The shooting “had the potential to tear our community apart,” he said. “For as horrible as the situation was, our emergency response was flawless, but there were still questions and criticism about what could have been better.
“It’s human nature. We want to make sense of what happened. We want to know why it happened and have someone to blame — which government official, which parent, which friend was wrong. But sometimes it’s just the individual who did it.”
Freeman said he had been told first responders who handle an incident like the UCC shooting often leave their jobs within five years, and he said he certainly saw the potential for burnout when county staff went to work during the shooting.
“You have plenty of help for two days, and on the third day everyone is exhausted,” he said. “You have to send your folks home, but you also have to ask for help yourself,” noting that many county staffers assumed the commissioners had everything under control.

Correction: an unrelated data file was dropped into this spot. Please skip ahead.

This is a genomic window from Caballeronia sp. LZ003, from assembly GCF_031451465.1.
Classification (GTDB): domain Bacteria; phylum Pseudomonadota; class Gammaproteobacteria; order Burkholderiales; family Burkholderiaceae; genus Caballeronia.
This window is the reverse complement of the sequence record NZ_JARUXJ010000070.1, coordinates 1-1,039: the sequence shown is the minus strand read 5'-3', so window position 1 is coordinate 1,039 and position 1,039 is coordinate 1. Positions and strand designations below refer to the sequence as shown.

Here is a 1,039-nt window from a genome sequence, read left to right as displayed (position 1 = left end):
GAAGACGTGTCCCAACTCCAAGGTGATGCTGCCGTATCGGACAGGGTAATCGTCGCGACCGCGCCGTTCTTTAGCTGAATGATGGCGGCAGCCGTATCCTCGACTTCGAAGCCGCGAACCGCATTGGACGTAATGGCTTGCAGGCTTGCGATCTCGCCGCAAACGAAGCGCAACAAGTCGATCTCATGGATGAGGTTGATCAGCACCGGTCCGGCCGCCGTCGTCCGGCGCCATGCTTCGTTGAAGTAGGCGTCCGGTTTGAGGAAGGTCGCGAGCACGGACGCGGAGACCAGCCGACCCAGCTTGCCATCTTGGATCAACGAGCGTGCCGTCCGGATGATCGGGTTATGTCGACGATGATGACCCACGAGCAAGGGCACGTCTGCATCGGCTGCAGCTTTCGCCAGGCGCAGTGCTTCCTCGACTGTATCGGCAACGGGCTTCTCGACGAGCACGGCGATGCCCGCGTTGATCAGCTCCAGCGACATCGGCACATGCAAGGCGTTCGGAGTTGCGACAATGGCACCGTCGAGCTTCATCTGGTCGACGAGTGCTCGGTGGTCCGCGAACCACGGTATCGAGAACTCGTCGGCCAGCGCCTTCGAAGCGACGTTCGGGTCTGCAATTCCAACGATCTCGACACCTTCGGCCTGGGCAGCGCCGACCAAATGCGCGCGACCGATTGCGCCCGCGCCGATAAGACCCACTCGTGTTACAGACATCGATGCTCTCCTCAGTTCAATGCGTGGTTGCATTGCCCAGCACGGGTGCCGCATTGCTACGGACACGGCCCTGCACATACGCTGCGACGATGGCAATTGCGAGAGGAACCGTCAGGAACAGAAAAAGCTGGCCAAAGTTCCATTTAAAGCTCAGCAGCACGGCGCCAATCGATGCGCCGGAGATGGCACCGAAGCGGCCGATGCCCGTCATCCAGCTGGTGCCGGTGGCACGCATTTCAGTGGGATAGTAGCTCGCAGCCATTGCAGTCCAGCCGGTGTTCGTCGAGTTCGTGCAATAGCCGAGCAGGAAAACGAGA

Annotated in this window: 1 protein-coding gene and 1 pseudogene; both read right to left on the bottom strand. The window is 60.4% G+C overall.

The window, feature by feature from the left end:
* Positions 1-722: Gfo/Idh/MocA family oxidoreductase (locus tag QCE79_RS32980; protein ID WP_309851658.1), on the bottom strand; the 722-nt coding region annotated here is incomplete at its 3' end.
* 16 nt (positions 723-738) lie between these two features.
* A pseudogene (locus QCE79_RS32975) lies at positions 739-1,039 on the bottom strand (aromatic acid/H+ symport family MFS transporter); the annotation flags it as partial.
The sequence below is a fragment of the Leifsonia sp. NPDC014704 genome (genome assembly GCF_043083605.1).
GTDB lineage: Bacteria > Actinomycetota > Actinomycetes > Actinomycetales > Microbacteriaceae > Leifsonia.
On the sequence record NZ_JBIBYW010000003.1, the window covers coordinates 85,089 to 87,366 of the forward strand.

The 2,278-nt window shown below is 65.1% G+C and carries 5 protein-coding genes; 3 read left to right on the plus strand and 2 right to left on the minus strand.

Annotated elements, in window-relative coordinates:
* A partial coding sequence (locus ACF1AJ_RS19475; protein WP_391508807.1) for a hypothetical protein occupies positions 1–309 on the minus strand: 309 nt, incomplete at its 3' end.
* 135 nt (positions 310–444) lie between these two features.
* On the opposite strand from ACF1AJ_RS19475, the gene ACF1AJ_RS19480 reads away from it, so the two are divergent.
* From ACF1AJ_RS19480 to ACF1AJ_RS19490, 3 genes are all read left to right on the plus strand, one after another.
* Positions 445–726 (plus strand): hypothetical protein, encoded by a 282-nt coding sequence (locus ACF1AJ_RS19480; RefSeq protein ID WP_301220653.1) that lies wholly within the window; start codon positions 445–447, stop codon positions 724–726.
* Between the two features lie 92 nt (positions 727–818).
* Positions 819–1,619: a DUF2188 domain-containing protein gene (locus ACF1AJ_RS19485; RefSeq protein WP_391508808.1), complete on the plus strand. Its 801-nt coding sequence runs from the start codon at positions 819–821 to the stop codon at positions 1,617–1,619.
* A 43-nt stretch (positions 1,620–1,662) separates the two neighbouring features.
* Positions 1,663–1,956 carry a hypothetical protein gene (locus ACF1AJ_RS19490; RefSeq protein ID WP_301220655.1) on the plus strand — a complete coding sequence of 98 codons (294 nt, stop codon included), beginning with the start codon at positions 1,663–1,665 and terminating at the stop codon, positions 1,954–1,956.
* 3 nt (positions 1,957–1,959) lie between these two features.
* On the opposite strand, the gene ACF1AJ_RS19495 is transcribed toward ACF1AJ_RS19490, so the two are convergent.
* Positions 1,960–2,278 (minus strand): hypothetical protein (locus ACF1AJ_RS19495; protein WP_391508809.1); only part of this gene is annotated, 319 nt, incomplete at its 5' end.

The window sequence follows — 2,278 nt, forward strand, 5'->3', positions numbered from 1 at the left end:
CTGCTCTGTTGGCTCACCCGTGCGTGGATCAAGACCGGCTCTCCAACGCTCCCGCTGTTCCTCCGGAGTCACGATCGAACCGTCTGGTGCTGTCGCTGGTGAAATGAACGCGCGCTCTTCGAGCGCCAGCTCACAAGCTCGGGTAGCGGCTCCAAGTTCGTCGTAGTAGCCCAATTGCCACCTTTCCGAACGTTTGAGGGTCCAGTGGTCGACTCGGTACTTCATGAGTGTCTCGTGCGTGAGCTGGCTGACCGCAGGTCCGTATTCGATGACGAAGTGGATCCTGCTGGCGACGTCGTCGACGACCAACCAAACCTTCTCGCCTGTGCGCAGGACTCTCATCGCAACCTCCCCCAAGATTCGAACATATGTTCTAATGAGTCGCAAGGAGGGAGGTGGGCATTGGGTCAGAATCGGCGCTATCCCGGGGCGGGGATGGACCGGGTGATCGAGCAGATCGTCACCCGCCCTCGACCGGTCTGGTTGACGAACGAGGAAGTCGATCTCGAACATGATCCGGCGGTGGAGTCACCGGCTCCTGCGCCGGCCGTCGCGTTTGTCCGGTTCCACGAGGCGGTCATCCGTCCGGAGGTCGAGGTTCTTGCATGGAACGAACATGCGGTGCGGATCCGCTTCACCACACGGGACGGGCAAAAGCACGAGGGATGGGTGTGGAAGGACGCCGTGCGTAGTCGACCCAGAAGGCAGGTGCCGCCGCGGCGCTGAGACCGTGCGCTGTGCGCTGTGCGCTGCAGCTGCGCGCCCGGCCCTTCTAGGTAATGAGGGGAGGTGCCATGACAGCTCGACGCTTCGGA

“I was treading water like you can’t imagine, but nobody knew it.”
After Lane County Commissioner Sid Leiken came down to help out, Freeman was inspired to drive to Harney County two months later to lend a hand during the Malheur National Wildlife Refuge.
Like other counties, Freeman sees bad memories surface when tragedy strikes, but he also looks out for expressions of support. “Each one of these things brings backs the memories of what we dealt with. Each time you think about the work you did, the tremendous outpouring of care, support and love from our community, from our state, from our country, from around the world. It makes you realize that even though one person was evil, there’s so much good out there. There are so many people who are just really good people.”